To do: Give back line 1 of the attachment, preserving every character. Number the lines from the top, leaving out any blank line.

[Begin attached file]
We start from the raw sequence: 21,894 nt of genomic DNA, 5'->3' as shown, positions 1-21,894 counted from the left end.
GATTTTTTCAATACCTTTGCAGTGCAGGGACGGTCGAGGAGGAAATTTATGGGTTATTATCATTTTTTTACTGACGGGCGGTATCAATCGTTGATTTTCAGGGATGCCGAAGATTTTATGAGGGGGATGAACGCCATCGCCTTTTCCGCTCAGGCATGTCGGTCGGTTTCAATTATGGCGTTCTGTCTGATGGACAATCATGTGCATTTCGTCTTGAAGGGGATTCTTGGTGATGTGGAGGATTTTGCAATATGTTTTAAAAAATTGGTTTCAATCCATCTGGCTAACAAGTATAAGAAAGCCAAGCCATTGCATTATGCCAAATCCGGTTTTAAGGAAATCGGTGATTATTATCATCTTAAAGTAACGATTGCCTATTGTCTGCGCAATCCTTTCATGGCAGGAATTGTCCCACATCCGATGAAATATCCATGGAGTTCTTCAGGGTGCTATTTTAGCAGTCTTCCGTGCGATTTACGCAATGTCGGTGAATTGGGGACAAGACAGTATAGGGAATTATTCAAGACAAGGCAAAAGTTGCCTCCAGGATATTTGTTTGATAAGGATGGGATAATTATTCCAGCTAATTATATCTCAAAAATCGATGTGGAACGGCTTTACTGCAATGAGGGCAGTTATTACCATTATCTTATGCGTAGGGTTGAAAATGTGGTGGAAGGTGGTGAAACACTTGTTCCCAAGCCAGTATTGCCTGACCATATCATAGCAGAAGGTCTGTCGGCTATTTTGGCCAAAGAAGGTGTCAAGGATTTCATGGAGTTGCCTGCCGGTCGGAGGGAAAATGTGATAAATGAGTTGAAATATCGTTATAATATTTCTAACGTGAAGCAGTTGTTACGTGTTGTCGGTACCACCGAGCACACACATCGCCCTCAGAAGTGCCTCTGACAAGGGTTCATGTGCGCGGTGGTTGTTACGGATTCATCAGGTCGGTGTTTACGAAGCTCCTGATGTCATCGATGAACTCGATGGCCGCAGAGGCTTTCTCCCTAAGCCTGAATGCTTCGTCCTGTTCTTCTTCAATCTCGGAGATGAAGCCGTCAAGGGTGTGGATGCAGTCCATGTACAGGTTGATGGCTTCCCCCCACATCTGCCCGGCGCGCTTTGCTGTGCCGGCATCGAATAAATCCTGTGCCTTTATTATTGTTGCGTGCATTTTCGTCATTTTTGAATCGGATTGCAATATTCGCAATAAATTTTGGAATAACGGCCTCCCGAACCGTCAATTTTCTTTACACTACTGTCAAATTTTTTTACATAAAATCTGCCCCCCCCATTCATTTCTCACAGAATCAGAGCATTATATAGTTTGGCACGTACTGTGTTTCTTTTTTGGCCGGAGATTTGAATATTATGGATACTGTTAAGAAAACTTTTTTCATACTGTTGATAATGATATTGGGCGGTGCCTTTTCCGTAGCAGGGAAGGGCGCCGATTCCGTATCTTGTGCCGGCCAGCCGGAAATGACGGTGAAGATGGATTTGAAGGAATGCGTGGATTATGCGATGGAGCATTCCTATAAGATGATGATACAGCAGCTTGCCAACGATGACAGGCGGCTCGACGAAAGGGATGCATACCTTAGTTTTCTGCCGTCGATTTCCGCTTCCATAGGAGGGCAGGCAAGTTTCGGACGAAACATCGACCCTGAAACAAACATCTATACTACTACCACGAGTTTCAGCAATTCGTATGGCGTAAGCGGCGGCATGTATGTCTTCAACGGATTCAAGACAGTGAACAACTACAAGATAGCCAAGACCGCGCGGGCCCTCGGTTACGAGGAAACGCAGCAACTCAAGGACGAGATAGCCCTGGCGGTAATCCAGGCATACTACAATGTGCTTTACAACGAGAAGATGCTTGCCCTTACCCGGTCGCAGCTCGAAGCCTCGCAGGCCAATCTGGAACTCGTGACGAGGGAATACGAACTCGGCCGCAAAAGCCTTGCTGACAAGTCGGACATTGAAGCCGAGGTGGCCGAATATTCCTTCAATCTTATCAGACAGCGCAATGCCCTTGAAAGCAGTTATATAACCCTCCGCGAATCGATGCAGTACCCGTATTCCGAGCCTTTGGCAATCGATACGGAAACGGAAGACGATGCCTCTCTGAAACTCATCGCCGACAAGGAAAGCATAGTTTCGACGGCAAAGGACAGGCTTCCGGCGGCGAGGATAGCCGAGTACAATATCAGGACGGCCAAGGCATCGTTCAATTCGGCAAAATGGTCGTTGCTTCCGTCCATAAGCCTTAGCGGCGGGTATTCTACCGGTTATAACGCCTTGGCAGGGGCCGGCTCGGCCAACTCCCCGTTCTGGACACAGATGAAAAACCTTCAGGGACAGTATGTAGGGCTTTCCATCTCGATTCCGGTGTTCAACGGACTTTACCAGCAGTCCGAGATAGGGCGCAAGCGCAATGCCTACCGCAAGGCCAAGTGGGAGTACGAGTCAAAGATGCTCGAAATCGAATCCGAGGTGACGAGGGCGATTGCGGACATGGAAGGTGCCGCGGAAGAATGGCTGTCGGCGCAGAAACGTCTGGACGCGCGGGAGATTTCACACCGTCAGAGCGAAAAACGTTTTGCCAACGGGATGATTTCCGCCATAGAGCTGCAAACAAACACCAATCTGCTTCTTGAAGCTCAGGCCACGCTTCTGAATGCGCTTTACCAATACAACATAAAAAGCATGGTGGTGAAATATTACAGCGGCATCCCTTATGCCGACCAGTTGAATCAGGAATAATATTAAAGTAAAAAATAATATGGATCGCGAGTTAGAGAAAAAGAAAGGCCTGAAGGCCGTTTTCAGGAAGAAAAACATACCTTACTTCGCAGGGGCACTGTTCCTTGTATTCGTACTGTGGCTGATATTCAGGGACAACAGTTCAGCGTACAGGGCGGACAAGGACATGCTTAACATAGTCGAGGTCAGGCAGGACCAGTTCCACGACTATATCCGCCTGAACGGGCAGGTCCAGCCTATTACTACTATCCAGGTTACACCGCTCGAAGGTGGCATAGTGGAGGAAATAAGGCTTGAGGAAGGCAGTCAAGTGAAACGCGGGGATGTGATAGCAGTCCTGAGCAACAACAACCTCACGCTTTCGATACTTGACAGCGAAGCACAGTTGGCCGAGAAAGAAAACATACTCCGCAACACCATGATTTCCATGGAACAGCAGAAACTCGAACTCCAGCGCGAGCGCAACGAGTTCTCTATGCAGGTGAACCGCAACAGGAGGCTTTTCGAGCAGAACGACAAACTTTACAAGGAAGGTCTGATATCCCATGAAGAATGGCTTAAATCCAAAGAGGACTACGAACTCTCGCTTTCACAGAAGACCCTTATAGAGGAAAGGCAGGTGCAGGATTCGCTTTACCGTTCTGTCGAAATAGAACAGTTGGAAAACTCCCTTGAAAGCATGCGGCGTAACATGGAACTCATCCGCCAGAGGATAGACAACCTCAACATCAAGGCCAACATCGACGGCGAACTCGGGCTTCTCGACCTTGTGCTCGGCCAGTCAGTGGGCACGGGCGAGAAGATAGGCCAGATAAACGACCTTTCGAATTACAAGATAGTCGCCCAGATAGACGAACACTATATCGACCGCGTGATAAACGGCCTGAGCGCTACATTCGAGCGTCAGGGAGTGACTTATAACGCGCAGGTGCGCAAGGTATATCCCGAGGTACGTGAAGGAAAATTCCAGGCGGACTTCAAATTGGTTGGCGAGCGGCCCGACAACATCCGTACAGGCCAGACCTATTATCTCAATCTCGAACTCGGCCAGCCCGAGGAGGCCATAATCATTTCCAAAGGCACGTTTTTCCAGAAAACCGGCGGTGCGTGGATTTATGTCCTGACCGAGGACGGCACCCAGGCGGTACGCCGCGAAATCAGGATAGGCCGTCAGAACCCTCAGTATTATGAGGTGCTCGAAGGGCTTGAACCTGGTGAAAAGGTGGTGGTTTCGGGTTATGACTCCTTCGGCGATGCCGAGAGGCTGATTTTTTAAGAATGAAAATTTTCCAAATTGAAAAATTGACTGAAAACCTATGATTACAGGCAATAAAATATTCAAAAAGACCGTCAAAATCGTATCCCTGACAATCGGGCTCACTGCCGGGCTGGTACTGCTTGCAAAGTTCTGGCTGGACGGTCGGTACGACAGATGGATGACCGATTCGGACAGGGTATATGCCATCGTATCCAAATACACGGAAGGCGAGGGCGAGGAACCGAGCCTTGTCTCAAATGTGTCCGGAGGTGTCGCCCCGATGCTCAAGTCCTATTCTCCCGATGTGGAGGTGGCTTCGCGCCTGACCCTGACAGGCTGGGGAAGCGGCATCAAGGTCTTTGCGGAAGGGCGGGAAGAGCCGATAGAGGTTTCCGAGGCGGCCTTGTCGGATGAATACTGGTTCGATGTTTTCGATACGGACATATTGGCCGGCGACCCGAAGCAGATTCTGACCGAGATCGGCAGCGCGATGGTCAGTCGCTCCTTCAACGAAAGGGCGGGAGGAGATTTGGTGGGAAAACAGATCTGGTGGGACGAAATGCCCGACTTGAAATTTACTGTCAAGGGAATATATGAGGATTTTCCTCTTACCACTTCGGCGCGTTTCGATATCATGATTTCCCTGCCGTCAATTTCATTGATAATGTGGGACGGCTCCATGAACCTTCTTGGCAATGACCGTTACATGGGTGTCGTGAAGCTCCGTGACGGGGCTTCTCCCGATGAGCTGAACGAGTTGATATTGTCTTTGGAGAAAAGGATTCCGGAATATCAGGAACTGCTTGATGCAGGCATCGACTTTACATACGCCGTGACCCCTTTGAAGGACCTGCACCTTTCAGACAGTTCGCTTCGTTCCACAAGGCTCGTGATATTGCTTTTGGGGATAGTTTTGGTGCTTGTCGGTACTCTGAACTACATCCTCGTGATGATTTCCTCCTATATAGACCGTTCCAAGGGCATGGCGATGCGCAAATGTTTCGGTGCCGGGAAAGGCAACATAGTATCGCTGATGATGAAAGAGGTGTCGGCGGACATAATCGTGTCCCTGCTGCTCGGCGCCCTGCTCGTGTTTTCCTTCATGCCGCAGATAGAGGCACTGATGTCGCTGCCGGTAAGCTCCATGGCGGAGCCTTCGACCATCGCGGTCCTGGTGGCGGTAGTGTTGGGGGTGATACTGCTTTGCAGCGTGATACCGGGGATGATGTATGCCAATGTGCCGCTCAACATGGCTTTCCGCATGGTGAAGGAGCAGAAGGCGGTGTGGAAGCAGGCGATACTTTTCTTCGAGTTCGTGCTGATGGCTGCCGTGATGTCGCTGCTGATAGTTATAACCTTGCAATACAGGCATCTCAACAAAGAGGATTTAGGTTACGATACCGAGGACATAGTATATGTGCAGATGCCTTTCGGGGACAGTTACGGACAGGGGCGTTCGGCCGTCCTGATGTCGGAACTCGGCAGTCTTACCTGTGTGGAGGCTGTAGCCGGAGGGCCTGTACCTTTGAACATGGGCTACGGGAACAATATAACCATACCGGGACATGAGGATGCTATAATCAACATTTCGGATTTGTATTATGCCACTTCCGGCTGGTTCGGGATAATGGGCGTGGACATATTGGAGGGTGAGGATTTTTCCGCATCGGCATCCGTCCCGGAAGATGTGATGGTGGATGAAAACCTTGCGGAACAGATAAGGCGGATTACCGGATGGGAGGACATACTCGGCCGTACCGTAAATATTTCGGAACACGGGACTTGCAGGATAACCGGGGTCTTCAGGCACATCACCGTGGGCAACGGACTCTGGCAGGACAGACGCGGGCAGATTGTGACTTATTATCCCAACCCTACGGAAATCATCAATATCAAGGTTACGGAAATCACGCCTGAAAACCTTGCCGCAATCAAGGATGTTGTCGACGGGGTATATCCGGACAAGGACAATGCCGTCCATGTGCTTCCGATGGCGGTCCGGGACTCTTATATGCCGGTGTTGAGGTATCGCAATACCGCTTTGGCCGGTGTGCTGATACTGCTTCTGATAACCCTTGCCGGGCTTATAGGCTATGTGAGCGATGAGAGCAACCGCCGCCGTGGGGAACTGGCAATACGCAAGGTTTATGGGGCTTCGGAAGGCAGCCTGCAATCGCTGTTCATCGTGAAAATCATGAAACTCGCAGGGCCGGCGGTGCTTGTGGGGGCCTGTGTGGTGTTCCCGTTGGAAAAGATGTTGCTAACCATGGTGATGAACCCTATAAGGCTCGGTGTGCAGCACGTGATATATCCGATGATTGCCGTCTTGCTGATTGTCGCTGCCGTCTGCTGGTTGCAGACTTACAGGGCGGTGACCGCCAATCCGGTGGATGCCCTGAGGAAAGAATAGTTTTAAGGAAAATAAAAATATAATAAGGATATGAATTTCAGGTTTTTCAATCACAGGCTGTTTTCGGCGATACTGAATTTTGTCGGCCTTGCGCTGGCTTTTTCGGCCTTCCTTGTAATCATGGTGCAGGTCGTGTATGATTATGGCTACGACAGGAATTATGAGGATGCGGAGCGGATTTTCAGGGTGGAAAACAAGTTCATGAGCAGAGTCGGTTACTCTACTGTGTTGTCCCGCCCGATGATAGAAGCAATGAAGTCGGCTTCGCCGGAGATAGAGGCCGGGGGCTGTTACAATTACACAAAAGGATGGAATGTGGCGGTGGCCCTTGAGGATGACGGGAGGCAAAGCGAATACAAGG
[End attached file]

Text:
We start from the raw sequence: 21,894 nt of genomic DNA, 5'->3' as shown, positions 1-21,894 counted from the left end.